Nine’s major hedge fund shareholders have had to retain about one-third of their stock for a year or more to get the float away next month. But there is a sting in the tail. It is the overhang that will stay around until these unnatural shareholders exit their stock.

But back to Woolworths. O’Brien will just have to wear some heat on some retail brand mistakes, just as Wesfarmers’ Richard Goyder spends so much time justifying why it puts up with the troubled Target.

But in the end the performance of Woolworths is all about selling food and liquor and the most recent quarterly figures were good.

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Commonwealth Property Office Fund pulls takeover deal

Commonwealth Property Office Fund has pulled a deal giving Dexus Property Group and its Canadian pension fund partner the right to exclusive takeover talks following last week’s blockbuster $3 billion offer for the fund by GPT Group.
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Canada Pension Plan Investment Board and Dexus lost exclusive access to negotiations in their bid for Commonwealth Bank of Australia’s listed office trust, a move that opens the door for others including offshore players to mount a competing offer for one of the nation’s biggest office landlords.

The property fund’s manager, Commonwealth Managed Investments, ended the exclusive talks after Dexus and CPPIB did not raise their $2.8 billion bid in response to GPT’s competing proposal.

Monday’s announcement allows GPT to begin discussions on the fund as it fights Dexus for control of the $3.8 billion of office buildings the fund, known as CPA, holds in Australia’s largest cities. This puts GPT’s chief Michael Cameron – a former executive with Commonwealth Bank – in the box seat for one of Australia’s biggest property deals since the global financial crisis.

Dexus, which in July agreed to buy a 14.9 per cent stake of CPA, said last week it would not back GPT’s offer and was refusing to sell its shares to its rival.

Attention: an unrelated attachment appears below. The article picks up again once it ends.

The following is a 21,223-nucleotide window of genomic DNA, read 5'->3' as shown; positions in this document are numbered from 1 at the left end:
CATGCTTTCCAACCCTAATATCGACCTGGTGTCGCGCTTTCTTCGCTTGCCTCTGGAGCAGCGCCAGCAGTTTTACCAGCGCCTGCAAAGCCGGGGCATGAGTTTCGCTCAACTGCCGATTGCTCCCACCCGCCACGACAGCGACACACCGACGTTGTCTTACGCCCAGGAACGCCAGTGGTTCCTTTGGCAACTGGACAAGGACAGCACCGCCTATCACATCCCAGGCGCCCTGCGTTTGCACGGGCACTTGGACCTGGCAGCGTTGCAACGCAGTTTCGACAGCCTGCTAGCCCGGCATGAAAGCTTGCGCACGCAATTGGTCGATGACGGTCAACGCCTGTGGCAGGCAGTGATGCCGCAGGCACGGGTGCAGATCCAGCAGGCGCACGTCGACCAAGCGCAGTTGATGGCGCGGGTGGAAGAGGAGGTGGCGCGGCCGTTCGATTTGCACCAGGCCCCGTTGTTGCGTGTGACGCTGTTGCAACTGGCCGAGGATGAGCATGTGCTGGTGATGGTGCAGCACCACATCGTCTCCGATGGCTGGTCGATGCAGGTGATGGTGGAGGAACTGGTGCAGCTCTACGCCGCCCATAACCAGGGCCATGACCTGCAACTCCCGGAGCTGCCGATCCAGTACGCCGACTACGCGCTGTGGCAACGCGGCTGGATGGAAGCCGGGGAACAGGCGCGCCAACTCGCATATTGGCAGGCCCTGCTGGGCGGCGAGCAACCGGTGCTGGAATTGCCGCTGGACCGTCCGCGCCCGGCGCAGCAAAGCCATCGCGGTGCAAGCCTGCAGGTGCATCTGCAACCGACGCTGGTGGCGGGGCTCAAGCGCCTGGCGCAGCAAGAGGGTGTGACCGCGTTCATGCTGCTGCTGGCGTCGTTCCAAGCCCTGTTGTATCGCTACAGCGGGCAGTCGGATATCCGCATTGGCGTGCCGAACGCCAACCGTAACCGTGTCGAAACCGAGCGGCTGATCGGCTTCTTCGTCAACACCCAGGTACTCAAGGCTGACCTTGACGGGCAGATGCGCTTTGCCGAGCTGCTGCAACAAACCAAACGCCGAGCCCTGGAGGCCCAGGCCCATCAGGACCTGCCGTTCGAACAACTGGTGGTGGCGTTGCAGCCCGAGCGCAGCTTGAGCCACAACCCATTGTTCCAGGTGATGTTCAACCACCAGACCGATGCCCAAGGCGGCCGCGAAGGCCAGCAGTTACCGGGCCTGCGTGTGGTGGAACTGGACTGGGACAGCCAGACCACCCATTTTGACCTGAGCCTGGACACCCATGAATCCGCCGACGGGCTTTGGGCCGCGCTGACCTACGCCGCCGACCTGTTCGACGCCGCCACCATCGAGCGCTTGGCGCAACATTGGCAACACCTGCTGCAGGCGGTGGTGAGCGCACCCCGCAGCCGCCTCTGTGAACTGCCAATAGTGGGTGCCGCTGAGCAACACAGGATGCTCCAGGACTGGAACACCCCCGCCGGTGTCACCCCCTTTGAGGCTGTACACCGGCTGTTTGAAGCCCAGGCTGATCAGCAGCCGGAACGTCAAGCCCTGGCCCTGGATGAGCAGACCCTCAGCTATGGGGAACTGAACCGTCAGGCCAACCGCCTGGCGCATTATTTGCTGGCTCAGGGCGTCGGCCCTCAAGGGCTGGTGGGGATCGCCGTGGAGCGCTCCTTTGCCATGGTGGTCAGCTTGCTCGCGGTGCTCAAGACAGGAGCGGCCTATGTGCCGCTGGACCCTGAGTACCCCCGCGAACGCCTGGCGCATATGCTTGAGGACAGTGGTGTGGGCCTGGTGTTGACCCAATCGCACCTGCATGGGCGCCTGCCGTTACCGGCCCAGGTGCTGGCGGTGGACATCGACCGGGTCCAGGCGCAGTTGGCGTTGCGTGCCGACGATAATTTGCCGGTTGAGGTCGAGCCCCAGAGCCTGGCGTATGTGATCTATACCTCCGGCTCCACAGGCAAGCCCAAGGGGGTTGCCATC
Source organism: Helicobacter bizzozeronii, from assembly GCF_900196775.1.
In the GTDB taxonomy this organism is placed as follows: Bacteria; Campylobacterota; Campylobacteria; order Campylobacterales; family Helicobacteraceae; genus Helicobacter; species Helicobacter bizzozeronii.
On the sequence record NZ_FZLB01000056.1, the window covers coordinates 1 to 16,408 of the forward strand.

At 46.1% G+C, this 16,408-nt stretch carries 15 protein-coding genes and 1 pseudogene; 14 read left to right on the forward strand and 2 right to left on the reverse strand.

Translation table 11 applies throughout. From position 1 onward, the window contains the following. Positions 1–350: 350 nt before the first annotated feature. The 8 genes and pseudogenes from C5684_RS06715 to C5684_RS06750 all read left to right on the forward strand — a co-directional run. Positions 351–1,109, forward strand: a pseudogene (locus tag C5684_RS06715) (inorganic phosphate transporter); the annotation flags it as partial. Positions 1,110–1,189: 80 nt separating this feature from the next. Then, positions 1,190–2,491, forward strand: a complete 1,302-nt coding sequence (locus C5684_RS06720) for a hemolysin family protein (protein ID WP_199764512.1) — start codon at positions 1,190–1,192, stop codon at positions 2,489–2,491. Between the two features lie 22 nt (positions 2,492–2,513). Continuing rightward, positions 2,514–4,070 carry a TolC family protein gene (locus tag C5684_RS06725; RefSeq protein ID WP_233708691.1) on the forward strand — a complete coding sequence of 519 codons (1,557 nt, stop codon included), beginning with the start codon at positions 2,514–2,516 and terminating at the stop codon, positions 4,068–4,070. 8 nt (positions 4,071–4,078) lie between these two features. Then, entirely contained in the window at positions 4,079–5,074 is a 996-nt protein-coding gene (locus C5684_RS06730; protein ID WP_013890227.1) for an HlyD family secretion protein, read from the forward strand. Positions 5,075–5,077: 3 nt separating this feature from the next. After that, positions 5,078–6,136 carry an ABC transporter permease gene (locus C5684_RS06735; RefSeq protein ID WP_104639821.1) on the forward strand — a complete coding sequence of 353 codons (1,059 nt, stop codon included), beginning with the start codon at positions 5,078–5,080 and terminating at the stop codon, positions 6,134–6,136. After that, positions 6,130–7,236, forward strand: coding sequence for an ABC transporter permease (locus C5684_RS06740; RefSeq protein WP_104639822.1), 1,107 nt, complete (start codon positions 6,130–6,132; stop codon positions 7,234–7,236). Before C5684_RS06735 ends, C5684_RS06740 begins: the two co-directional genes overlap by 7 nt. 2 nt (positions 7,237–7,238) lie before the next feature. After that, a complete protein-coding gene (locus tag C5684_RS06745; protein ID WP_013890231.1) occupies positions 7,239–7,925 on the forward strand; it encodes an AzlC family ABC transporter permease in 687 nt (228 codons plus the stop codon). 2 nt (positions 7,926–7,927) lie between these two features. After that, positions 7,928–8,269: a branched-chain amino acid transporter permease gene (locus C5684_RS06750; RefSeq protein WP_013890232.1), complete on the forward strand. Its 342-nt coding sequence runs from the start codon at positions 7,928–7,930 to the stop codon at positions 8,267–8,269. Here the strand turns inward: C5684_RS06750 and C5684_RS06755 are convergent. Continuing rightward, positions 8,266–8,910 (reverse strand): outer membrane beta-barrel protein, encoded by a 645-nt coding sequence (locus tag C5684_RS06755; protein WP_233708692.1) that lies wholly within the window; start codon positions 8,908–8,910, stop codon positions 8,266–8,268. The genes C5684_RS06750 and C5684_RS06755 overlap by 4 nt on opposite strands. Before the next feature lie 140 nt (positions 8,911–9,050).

CPA’s manager has invited Dexus and its Canadian partner to continue due diligence on the office assets, Dexus said in a statement. ”The consortium has accepted that invitation and entered into a further confidentiality agreement,” it said.

CPA’s manager ”shouldn’t remain in exclusive discussions with one party when there’s another proposal on the table”, spokeswoman Penny Berger said. Ending the agreement allowed the fund’s manager ”to discuss the proposal with GPT, which they haven’t been able to do until now”, she said.

GPT, whose biggest shareholder is Singaporean sovereign wealth fund GIC Private Limited, may not be the only party interested in gatecrashing the deal with Dexus and Canada Pension Plan Investment, according to Stuart Cartledge, managing director of fund manager Phoenix Portfolios.

GPT’s takeover bid had opened up the whole process, Mr Cartledge said. ”Dexus were heading down the path of locking everyone out. I suspect we’ll get a bid from someone we’ve never heard of from offshore.”

CPA shares were unchanged at $1.265 at close of trade. Dexus shares rose 1.6 per cent to close at $1.062, and GPT were up 2.8 per cent to $3.66.

But as GPT and Dexus directors battle it out, more mergers and acquisitions are expected.

The sale of a 20 per cent stake in Australand by CapitaLand makes the former a more likely target. Another potential target is Investa Office.

With agencies

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Banks restrict loans in risky mining towns